Complementary medicine used for the treatment of afterpains includes a variety of anti-inflammatory and pain-relieving herbs, such as dill and Nigella sativa, or acupressure and acupuncture, which affect the body’s energy channels. Since no study was found on the effect of foot reflexology in the fourth stage of labor on afterpains in our review of literature, the results of the present study are discussed against and compared with the findings of the most relevant articles on the effect of complementary medicine, such as acupressure or acupuncture, on afterpains and the use of foot reflexology in the treatment of pain. This result is consistent with the present findings. The similarity of the results of the two studies can be attributed to the fact that the mechanisms of pain are somewhat similar in labor and afterpains. Ghasemali et al. (2014), Mathew et al. (2016) and Jenabi et al. (2011) reported positive effects for foot reflexology on pain relief in the first stage of labor [30,31,32]. First, the instruments used and the types of intervention given in the cited studies are similar to those in the present study; second, the mechanism of pain in labor and postpartum pain are somewhat similar; the similarity in the results obtained in the studies can thus be justified.

Mokhtari et al. (2010), Abbaspoor et al. (2014), and Razmjo et al. (2012) reported a reduction in pain after cesarean section using foot reflexology [24, 33, 34]. Their results are consistent with the present findings too. Although part of the pain after cesarean section is related to the incision site, the pain experienced after c-section and vaginal delivery afterpains is generally similar in nature and caused by uterine contractions. Therefore, the pain relief mechanism in the cited studies appears to be similar to that in the present study and is based on foot reflexology massage, which stimulates and activates the neural pathways and the subtle energy pathways associated with the sole and can reduce pain intensity in patients. During massage, blood circulation is improved and the transmission of pain signals through the sensory nerves is inhibited, and pain relief is thus achieved by the release of endorphins and enkephalins [35].

Soltani et al. (2017) used acupressure but found that it did not reduce afterpains in the first and second hours postpartum [36]. This failure to reduce afterpains in the first hour postpartum is consistent with the present study, but the failure observed in the second hour postpartum is not. This difference can be attributed to the place and time of the intervention and also to the fact that the time of pain intensity measurement and participants’ gravidity and parity differ in the two studies; in Soltani’s study, the pain intensity of women with a parity of five or less was measured in one and 2 h postpartum, but in the present study, the severity of pain was measured in women with a parity of two or three up to 4 h postpartum.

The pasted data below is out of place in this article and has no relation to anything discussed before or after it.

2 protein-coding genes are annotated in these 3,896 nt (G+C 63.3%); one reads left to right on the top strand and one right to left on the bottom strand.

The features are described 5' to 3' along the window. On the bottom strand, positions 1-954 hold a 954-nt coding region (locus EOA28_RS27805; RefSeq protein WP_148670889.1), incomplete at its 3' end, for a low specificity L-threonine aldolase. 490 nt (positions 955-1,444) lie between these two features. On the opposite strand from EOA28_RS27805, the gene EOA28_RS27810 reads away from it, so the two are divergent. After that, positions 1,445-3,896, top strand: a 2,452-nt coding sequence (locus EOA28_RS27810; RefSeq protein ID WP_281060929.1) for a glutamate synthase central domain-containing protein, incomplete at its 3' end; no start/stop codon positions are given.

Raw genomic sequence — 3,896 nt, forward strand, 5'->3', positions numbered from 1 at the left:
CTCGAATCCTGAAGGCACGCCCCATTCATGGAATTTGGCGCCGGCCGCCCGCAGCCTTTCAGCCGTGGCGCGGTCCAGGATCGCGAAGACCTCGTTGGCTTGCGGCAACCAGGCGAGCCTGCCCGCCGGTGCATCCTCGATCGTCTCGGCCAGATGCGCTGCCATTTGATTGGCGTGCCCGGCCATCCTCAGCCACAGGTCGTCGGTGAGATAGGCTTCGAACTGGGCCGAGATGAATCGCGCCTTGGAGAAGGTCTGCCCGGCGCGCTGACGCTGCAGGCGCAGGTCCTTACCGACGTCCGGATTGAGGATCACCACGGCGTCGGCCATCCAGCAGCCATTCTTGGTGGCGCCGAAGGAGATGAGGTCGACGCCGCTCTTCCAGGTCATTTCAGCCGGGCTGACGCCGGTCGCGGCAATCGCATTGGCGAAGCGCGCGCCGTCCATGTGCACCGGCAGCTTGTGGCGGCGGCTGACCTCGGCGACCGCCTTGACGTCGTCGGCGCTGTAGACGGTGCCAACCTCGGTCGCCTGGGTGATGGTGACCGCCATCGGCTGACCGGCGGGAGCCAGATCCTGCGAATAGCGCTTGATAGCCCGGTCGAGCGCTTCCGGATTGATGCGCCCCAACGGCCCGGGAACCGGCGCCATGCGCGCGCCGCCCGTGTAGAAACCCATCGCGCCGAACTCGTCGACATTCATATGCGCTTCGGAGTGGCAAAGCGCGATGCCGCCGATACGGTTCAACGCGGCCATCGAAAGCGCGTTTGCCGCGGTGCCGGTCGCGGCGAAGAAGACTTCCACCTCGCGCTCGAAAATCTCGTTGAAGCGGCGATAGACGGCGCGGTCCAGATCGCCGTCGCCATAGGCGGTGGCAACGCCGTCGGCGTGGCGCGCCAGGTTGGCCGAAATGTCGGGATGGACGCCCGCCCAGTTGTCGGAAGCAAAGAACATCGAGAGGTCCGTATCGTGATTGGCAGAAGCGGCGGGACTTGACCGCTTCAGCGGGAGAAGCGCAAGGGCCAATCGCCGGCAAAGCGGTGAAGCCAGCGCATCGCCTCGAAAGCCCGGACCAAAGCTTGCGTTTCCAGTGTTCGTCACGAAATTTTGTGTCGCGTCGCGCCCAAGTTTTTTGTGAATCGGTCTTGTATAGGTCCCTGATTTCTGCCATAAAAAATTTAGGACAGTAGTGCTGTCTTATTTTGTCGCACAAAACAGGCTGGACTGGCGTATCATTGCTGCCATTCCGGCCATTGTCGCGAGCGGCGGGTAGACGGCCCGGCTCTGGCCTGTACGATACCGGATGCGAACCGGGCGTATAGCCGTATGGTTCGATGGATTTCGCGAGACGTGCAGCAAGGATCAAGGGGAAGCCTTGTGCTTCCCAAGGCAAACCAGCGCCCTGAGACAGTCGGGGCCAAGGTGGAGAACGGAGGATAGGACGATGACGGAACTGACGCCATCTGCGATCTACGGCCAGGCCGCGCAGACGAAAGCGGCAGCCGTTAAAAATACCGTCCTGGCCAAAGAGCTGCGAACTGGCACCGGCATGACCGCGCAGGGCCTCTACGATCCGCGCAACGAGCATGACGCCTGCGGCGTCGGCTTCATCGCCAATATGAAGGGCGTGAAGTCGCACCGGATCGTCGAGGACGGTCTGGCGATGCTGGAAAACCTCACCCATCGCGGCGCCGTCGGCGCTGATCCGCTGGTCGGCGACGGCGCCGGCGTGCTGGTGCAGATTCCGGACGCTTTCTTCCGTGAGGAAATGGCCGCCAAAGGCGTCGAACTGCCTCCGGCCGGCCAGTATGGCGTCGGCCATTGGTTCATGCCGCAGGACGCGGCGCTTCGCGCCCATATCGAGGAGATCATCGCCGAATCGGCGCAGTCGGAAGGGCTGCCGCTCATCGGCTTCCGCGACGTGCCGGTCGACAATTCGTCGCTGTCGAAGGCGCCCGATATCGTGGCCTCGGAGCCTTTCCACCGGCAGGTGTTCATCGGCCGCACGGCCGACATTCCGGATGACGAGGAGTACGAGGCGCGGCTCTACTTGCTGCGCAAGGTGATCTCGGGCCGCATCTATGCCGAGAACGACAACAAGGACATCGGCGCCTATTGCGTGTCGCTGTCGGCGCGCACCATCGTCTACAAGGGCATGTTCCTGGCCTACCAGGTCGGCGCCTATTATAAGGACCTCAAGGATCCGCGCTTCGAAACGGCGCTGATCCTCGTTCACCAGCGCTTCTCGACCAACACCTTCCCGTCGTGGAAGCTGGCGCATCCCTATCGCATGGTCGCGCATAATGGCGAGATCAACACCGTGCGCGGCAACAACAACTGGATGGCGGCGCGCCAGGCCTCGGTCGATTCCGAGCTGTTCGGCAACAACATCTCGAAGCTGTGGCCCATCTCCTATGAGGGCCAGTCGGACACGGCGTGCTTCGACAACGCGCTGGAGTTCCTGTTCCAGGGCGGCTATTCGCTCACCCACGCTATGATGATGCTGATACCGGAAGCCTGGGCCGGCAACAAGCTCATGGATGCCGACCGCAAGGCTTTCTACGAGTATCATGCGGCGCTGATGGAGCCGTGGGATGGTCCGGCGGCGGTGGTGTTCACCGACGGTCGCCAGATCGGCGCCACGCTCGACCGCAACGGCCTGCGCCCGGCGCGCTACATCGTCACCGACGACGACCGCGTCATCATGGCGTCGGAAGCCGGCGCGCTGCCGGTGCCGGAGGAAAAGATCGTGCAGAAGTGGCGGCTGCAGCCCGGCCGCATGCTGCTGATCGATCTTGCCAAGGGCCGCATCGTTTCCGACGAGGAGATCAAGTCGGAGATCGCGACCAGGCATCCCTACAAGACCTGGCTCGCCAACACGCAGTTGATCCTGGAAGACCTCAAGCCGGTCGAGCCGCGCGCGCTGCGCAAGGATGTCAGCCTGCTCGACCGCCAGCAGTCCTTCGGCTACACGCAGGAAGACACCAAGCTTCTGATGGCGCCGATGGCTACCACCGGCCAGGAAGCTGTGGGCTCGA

In the study by Bakhtyari Nia et al. (2019), the participants were given 10 min of massage on each foot (general foot massage, followed by the application of pressure on the pituitary points, the solar plexus points, the inner arch of the foot and the uterine point) and the severity of postoperative pain was measured in them immediately, 30, 60, 120 min and 6 h after the intervention. In their study, the afterpain experienced in the intervention group was reduced compared to the control group on all the measurement occasions [37]. In the present study, afterpain was measured one, two, three and 4 h after the intervention, and a reduction was noticed in it only at three and 4 h postpartum in the reflexology group. Bakhtyari Nia’s results are consistent with the present findings.

The limitations of the present study include the failure to confirm the accuracy of participants’ statements due to ethical constraints and the influence of personal and genetic characteristics on the pain tolerance. The massage was given by a researcher trained by a complementary medicine specialist. Another limitation was the impossibility of blinding the professionals who performed the reflexology massage.

The strengths of this study include its RCT design, the significance of the subject matter, which has been neglected in literature for the most part, and the use of complementary therapies in the puerperium.


The results of the present study showed that foot reflexology in the fourth stage of labor has positive effects on and can relieve afterpains. Therefore, it is recommended that foot reflexology be used in clinics for postpartum care as a modality without side effects to improve midwifery services.

Availability of data and materials

The datasets used and/or analyzed during the present study are available from the corresponding author on reasonable request.



Randomized controlled trial


Visual analogue scale


Iranian Registry of Clinical Trials


  1. Zanardo V, Parotto M, Manghina V, Giliberti L, Volpe F, Severino L, Straface G. Pain and stress after vaginal delivery: characteristics at hospital discharge and associations with parity. J Obstet Gynaecol. 2020;40(6):808–12.